Yesterday I read a bit about Oulipo. While reading I discovered this beautifully arranged picture of a part of the group, but couldn’t help noticing that there weren’t any women around … (I am, after all, on a quest for literary foremothers).
In A Room of One’s Own Virginia Woolf writes: “we think back through our mothers if we are women. It is useless to go to the great men writers for help, however much one may go to them for pleasure.”
Definitely the Opera hinted to this party of men not being a case of accident, but more of a cultural tendency, or – to be honest: a classic case of historical phallocentrism. A concept Derrida can tell us more about, as he also can about friendship.
Derrida recounts the three models of friendship proposed by Aristotle:
- the higher friendship’ which is ‘based on virtue’ and which has ‘nothing to do with politics. It is a friendship between two virtuous men’;
- ‘friendship grounded on utility and usefulness, and this is political friendship’;
- ‘On the lower level, friendship grounded on pleasure’.
These different concepts of friendship, Derrida argues, move across different registers. Some are political and some are not. Derrida notes, as he works through the Aristotelian models, that ‘political friendship’ is fundamentally inflected by gender. It is, to quote from him directly, ‘a phallocentric, or phallogocentric, concept’. From an Aristolean construction onwards, the parameters of friendship and friendship bonds exclude women and the notion of female friendship.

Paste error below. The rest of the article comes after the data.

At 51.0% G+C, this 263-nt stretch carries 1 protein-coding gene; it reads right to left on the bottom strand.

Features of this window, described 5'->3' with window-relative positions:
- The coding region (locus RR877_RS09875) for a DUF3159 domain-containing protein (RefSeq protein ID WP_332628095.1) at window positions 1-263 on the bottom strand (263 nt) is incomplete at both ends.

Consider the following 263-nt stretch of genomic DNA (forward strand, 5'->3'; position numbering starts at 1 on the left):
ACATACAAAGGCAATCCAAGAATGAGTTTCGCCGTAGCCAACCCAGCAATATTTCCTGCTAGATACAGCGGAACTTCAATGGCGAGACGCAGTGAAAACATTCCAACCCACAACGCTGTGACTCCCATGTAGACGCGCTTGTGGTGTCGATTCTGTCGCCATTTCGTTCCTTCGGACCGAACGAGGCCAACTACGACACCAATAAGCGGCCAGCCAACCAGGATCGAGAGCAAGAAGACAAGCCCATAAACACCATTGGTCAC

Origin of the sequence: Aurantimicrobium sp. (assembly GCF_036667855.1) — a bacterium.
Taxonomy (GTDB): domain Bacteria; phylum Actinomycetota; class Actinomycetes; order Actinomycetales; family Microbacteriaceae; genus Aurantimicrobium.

Whilst Derrida himself doesn’t cite the example of the sixteenth-century essayist Michel de Montaigne, we might well use him as an example. In his essay ‘On Friendship’, Montaigne argues: ‘the normal capacity of women is, in fact, unequal to the demands of that communion and intercourse on which the sacred bond is fed; their souls do not seem firm enough to bear the strain of so hard and lasting a tie’.
Derrida argues that the canonical model of friendship is archetypally ‘a friendship between two young men’. Such a canonical model, Derrida notes immediately, excludes several possible permutations: ‘first of all friendship between a man and a woman, or between women, so women are totally excluded from this model of friendship: woman as the friend of a man or women as friends between themselves’.
Derrida identifies the guiding principle that underlies the model of canonical friendship as ‘brotherhood’ or ‘fraternity’. Such a principle finds its roots in various dominant cultural discourses; Derrida identifies it in Greece, as well as Christian ideology in which ‘Men are all brothers because they are sons of God’.
“we think back through our mothers if we are women”!